Commentary

And the nominees are ...

Updated: June 30, 2009, 8:32 PM ET
By Terry Blount | ESPN.com

OK, folks. Who's in your 25?

NASCAR will announce Thursday the 25 nominees for the inaugural class of the NASCAR Hall of Fame.

[+] EnlargeBill France Sr and Jr
AP PhotoBill France Sr., left, turned the NASCAR reins over to Bill France Jr., right, in 1972.

Only five will get in, and some of those are obvious. Richard Petty, Dale Earnhardt and Bill France Sr. all are locks for the first induction ceremony.

But picking 25 names is a much tougher assignment. Once you get below the top 10 or so, opinions will differ greatly.

The 20-to-25 group is the fun one. Below are my 25 who deserve a spot among the first nominees for consideration.

As stated above, the first three are no-brainers: the two seven-time Cup champions and the NASCAR founder.

The fourth name on the list is the late Bill France Jr., who guided NASCAR into the modern era. Bill Sr. made NASCAR a legitimate sport; Bill Jr. made it a national sport.

Fifth for me is David Pearson, the only man besides Petty with triple-digit victories.

Pearson earned his 105 wins with the third-best winning percentage ever at 18 percent. Only four times did he race more than 75 percent of the season schedule, and he won the championship in three of those years.

So those are my top five for the inaugural class. Here are the other 20 nominees:

6. Cale Yarborough: The first man to win three consecutive championships, and the only man to do it until Jimmie Johnson equaled the feat last year.

7. Junior Johnson: The old moonshiner won 50 races as a driver, and his teams won 139 races and six championships. But Johnson's legacy goes much deeper as the man who brought R.J. Reynolds and the Winston brand into the sport.

8. Darrell Waltrip: Three championships, 84 victories and a longtime NASCAR broadcaster who is one of the sport's most recognizable and beloved figures.

9. Bobby Allison: The three-time Daytona 500 winner equaled Waltrip with 84 Cup victories.

10. Rick Hendrick: The team owner by which all others are judged. He has eight Cup titles and probably more to come.

11. T. Wayne Robertson: R.J. Reynolds executive who oversaw the Winston sponsorship that transformed NASCAR into the big time. He was killed at age 47 in a 1998 boating accident.

12. Lee Petty: He won three championships and 54 races, but Richard's dad is best known for his photo-finish victory in the first Daytona 500.

13. Glen and Leonard Wood: When they do enter the Hall, and they will, these two should go in together as the founders of the pioneering NASCAR team of Wood Brothers Racing. Some of the top drivers in history raced for the Wood Brothers, including Darrell Waltrip, A.J. Foyt, Junior Johnson and Cale Yarborough.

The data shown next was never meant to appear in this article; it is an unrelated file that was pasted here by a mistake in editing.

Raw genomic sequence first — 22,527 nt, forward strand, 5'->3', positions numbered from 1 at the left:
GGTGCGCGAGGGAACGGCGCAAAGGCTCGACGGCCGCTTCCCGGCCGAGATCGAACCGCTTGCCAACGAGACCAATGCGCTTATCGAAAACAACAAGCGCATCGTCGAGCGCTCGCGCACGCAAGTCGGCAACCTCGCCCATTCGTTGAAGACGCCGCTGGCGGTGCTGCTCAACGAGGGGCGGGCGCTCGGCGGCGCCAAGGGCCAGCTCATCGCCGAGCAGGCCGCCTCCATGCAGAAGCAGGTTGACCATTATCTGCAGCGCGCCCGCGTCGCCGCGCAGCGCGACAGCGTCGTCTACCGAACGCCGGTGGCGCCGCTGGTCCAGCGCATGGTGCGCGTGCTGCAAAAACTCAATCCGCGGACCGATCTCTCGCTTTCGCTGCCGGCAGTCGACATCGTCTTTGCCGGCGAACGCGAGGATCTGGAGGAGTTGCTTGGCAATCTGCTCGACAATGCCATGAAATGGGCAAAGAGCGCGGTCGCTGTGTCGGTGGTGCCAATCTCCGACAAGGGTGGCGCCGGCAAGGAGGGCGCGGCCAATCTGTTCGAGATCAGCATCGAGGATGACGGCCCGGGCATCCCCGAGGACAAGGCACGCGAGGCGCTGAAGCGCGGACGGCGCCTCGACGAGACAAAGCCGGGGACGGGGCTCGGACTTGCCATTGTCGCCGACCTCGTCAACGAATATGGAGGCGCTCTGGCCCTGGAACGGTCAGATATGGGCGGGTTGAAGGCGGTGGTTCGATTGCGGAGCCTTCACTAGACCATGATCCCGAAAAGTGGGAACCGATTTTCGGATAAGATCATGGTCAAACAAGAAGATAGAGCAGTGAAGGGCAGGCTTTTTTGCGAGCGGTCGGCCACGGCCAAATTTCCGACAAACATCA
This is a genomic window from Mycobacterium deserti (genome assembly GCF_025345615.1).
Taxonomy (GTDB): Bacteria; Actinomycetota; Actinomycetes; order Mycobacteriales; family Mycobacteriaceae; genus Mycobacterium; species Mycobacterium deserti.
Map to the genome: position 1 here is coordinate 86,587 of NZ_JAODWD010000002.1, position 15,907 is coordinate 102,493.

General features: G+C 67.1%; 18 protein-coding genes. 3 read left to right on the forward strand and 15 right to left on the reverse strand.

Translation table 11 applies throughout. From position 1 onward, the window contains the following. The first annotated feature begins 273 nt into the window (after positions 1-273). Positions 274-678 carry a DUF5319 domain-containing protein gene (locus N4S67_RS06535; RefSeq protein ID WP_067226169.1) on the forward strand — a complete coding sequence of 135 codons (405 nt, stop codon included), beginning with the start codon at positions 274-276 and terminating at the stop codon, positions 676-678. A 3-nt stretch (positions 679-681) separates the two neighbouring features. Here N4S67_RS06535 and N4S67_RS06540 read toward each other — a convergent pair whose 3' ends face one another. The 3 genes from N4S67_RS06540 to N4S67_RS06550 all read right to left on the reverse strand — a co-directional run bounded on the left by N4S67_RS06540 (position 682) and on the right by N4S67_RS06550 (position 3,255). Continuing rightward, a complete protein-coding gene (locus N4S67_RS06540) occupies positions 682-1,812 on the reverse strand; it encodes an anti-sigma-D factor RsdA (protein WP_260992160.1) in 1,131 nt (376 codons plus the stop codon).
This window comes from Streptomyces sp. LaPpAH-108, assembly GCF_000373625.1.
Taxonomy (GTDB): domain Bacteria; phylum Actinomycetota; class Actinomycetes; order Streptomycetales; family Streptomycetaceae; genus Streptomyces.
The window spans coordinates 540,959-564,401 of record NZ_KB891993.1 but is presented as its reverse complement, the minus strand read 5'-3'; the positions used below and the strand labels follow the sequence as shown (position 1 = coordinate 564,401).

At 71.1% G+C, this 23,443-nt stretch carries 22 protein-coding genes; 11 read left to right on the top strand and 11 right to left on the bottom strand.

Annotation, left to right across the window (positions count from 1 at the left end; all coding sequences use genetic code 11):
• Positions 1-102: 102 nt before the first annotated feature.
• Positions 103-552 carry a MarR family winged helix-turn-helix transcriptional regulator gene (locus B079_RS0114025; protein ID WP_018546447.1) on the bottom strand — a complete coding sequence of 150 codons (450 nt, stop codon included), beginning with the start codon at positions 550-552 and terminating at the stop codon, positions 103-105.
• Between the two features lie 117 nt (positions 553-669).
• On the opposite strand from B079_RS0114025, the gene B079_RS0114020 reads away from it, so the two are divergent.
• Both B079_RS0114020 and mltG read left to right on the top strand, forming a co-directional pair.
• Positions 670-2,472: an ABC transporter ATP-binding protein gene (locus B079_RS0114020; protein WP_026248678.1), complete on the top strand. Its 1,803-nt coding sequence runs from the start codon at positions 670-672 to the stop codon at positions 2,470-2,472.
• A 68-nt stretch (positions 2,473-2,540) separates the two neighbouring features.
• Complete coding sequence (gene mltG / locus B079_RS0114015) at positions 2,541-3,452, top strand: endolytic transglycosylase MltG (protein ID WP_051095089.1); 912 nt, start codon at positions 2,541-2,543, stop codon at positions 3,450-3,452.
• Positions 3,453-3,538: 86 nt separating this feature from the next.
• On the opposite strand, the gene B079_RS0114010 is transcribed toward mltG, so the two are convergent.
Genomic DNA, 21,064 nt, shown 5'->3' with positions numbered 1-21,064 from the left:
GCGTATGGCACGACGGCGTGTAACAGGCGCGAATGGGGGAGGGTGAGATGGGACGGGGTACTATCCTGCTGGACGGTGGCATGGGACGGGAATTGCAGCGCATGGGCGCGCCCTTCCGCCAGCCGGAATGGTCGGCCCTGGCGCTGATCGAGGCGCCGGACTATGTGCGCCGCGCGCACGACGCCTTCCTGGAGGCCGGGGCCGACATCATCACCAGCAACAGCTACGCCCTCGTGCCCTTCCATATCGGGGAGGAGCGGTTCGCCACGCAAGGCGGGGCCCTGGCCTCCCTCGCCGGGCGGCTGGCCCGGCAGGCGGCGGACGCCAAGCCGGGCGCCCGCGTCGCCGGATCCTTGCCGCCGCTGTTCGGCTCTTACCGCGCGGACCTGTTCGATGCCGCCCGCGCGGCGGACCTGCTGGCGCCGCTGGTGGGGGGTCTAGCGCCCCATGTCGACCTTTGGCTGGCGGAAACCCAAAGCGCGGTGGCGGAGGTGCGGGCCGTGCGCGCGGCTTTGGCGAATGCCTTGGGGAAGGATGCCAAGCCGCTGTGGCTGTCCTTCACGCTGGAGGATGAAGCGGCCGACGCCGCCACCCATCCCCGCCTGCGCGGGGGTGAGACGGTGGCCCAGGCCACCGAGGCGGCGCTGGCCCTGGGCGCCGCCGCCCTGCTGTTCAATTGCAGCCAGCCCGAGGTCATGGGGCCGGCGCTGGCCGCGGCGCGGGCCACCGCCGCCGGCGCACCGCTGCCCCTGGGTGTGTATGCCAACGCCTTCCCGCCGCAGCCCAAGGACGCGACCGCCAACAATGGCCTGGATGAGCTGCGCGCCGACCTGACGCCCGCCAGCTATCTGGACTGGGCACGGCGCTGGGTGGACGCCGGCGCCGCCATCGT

14. Herb Thomas: He won two championships and 48 races and has the highest winning percentage (21 percent) among drivers who competed in at least 100 Cup events.

15. Dale Inman: The only crew chief with eight championships. He was with Richard Petty for all seven of his titles and earned an eighth Cup crown with Terry Labonte in 1984.

16. Bruton Smith: NASCAR wouldn't be what it is today without him. The Speedway Motorsports Inc. mogul has built and rebuilt some of NASCAR's best tracks. He transformed Bristol from a 25,000-seat house in the Tennessee backwoods to a 160,000-seat facility that is the racing version of the Rose Bowl.

17. Rusty Wallace: The 1989 Cup champion is eighth on the all-time wins list with 55 victories. He also is a two-time runner-up for the championship. Wallace is tied for second on the all-time list for road-course victories with six.

18. Richard Childress: Earnhardt won six of his seven championships with Childress, who overcame the death of the sport's biggest star to make Richard Childress Racing successful again.

19. Joe Weatherly: He raced a full season twice in his career and won the championship both times, when he was 40 and 41. He was killed in a 1964 crash, the year after winning his second title.

20. Humpy Wheeler: He was NASCAR's most innovative track promoter during his three decades of work as the head of Lowe's Motor Speedway.

21. Tim Flock: A two-time Cup champion who has the second-highest winning percentage (20.8 percent) among drivers with at least 100 starts.

22. Ned Jarrett: A true gentleman racer who won two championships and 50 events. Jarrett also was a top NASCAR broadcaster for many years.

23. Jack Roush: He has 115 Cup victories as a team owner, and counting, over a 21-year span, and two championships.

24. Wendell Scott: The first and only black driver to win a NASCAR event. And that was 45 years ago during the highly volatile times of the civil rights era.

25. Smokey Yunick: An innovative engine builder and designer whose cars won 57 races in NASCAR's top series. Yunick also was one of NASCAR's most colorful characters for years.

That's my list, but the official 25 come from a 21-person committee of NASCAR officials, team owners and track operators.

A voting panel, which includes a fan-vote element, will choose the first class. The five inductees will be honored next May at the new NASCAR Hall of Fame in Charlotte, N.C.

So who's on your list?

Terry Blount covers motorsports for ESPN.com. His book, "The Blount Report: NASCAR's Most Overrated and Underrated Drivers, Cars, Teams, and Tracks," was published by Triumph Books and is available in bookstores. Click here to order a copy. Blount can be reached at terry@blountspeak.com.

Terry Blount

ESPN Seattle Seahawks reporter